Dr. A did a physical examination of all the bumps and wasn’t sure what to tell me. She didn’t order any kind of bloodwork; I think mostly because I don’t have a sore throat, a cough, a fever, or a history of contact with sick people to point toward anything viral.

 “Refresh my memory,” she said. “Your brain tumor was cancerous, or…?” (Dr. A is my primary doctor but this is only the second time I’ve ever seen her.)

“It’s cancer.”

“And they couldn’t remove all of it right?”

“They couldn’t remove any of it.”

“OK. I’m going to consult with your oncologist. If you develop any other symptoms that would explain things—like you’ve got a bug of some sort and symptoms are still developing—call the office and let me know. In the meantime, I’ll see what Dr. P suggests.”

She explained that she’d tell most patients not to sweat it, just keep an eye on things and let her know if it gets worse. But with my history that approach felt a little too hands-off for her I think.

With a few glaring exceptions, my entire medical history can pretty much be summed up as “we have more information for you, but no answers” so today’s visit definitely tracks. If I ever do find out anything conclusive, I’ll be sure to let you guys know.

For now, I’m going back to bed. Maybe if I rest a few more hours I’ll have enough energy to brush a tooth or something.

Peace, love, and stop hoarding all the damn toilet paper, people.

My First Mammogram: A Story About Pal, the Lump in My Armpit

My First Mammogram: A Story About Pal, the Lump in My Armpit

So, where did we leave off with the present-day health updates? Oh yeah, my mental health and the mammogram for that lump in my armpit.

Last Monday, I had an appointment with my oncologist. Dr. P is the local Carle oncologist I entrust with monitoring my brain cancer; it just so happens she also specializes in breast cancer. In fact, her office is in the Mills Breast Cancer Institute.

At the brain MRI follow-up appointment with Dr. P Monday, I told her, and the resident shadowing her, about the palpable lump in my right armpit. Let’s call the lump Pal for short.

Pal tends to fluctuate in size. The first time I thought about bringing up Pal at a future doctor’s appointment was late November or December. But then Pal went away, so I didn’t say anything. But then Pal came back. Frankly, Pal was starting to piss me off. So last Monday, even though Pal was small again, I brought him up—first to the resident and then my doctor after she joined the conversation. They asked if they could jab their bony fingers into my armpit, and I was like, “Yes, please. This will be fun.”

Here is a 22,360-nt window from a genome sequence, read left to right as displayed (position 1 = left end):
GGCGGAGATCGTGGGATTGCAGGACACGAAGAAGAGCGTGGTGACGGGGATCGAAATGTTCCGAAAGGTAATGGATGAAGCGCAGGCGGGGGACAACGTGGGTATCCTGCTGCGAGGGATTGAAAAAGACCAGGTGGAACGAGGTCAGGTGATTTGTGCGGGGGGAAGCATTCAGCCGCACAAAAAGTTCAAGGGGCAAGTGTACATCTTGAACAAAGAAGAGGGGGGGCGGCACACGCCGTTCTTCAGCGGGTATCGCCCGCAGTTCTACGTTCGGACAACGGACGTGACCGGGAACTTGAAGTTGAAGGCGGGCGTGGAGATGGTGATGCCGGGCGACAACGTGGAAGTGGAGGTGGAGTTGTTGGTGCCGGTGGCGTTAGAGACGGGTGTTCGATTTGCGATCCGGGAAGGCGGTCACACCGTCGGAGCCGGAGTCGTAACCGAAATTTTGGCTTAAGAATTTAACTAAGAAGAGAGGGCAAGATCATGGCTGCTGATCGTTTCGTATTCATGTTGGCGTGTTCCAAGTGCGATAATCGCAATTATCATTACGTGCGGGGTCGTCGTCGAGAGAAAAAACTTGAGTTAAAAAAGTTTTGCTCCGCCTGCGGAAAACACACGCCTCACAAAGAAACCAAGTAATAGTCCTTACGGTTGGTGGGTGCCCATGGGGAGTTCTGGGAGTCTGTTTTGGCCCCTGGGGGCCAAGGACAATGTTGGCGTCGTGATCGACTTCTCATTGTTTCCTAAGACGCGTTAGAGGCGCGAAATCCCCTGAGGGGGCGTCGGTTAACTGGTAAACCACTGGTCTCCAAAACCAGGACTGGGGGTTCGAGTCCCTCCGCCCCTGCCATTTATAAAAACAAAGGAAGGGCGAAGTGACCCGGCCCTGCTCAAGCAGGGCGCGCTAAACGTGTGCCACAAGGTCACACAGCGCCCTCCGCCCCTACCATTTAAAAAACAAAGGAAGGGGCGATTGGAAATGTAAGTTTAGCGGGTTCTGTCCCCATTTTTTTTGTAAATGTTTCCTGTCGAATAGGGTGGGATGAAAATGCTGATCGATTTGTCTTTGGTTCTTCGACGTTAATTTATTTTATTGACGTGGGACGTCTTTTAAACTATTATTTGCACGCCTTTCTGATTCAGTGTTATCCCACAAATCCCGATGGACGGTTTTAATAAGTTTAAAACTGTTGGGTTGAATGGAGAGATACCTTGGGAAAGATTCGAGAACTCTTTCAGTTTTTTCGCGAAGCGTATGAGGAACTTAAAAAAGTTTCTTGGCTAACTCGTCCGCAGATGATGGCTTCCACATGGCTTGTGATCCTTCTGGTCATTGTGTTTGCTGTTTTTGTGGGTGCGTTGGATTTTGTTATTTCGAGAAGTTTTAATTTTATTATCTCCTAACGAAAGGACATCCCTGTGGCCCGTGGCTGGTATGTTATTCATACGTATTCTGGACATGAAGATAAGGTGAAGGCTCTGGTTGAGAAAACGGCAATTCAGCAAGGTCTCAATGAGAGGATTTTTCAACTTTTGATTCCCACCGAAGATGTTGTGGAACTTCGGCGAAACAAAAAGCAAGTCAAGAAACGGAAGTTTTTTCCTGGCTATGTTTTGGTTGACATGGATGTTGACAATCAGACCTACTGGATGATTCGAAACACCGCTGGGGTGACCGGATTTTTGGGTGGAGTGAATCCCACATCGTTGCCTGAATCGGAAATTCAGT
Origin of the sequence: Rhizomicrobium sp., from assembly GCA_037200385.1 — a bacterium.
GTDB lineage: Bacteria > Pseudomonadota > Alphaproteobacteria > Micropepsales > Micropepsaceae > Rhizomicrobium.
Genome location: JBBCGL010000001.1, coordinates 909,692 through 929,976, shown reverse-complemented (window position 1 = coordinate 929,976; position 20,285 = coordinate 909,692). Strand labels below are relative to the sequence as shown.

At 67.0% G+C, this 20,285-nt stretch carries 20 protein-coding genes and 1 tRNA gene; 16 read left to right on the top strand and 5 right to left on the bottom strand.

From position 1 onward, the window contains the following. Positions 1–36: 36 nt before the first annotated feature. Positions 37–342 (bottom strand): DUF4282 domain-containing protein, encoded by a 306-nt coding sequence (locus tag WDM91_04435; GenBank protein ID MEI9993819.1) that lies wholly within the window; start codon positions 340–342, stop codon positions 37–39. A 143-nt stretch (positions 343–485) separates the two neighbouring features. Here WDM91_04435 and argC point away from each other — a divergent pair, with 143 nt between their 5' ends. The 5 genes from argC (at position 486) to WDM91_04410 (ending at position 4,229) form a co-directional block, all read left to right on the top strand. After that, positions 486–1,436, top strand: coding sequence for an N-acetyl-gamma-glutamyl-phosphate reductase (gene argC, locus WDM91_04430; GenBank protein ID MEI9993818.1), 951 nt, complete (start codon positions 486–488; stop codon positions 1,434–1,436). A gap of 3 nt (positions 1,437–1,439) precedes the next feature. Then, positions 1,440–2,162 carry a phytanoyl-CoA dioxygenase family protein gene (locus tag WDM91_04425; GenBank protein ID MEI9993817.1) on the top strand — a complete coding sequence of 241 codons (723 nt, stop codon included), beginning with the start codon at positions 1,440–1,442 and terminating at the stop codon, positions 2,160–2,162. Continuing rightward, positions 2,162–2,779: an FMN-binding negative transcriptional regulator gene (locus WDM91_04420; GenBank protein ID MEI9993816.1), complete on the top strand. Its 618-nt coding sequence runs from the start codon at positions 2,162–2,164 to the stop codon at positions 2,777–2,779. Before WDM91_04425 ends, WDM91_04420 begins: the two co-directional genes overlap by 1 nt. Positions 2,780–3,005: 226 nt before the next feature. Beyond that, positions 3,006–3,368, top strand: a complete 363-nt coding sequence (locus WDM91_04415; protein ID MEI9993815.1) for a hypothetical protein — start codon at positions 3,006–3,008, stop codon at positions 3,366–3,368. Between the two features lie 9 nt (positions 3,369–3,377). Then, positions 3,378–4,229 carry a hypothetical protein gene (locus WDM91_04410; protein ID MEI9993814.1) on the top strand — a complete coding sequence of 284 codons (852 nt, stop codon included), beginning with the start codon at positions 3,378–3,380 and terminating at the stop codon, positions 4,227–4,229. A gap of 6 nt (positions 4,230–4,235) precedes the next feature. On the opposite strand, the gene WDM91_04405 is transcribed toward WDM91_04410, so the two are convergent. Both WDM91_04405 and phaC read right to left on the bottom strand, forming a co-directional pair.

However-comma, just like when you go to the mechanic for intermittent clunking under the hood, Pal decided to be a little chicken shit and hide. Been talking to my veins, no doubt. The jerks. Anyway, I presumed Pal went underground precisely because I was in a room with people who might be able to do something about him.

“You have some fullness,” the resident said, “but I don’t detect a lump.” I could still feel Pal in his miniature form, but I was not surprised he could not.

“When was your last period?” the resident asked. “Hormonal changes can sometimes—“

“Chemotherapy fried all that,” I said. “I don’t have periods.”

He actually looked surprised, which surprised me because chemopause or cancerpause (or whatever you want to call it) is not actually an uncommon thing. If you make it as far as your oncology residency, haven’t you learned this already? I’m genuinely asking. Maybe you don’t. Maybe the curriculum should be updated.

Dr. P said in her German accent, “You should come back when it is big again. Yes?”

I had a breakdown in the car on the way home. Thankfully Dan was very understanding. “I’m not making things up!” I said, rubbing my eyes punishingly for leaking. “You felt it? Remember? I am not crazy! Why is this happening again? What if they think I’m looking for attention?”

“Yeah, I felt it. You’re not nuts.”

A couple hours later, at home, Pal puffed up again. And he hurt like hell. “OF-FUCKING-COURSE,” I spat into the void.

That essentially brings us to today. My first mammogram. Pal was still pretty colossal this morning, but I was concerned that he was too far away from my boob to show up in a mammogram, and that I’d still be indefinitely floundering in self-doubt and what-ifs.

In a very tiny room, a nurse asked me the routine screening questions:

How old were you when you had your first period?
When was your last period?
Do you have kids?
Are you wearing deodorant?

When I told the nurse about my chemopause, she asked me what cancer I already had. And from there we got into how I was concerned about Pal… but the doctor couldn’t feel it last week… but I still wanted someone to make a note.

“Oh,” she was a brilliant nurse who didn’t make me ask a single question after that. “Well,” she explained, “you’re only scheduled for a routine screening mammogram today because of your age, but I’m writing all of this down. With your history, I’m just going to tell you now to expect a call back for more imaging. We can’t do everything you need during this 30-minute appointment today. A diagnostic mammogram can take up to two hours.”

Seemed reasonable to me. I was invited to the mammogram room by the tech. After going over what I’d told the nurse, she put a circular sticker with a teeny little metal ball on it over the area where I felt Pal, and we proceeded with the 3D screening mammogram for first-timers.

The results of my baseline are already in my patient portal, and I’ve already tweeted about what it contains. They can see Pal, and apparently he has a friend in my left armpit.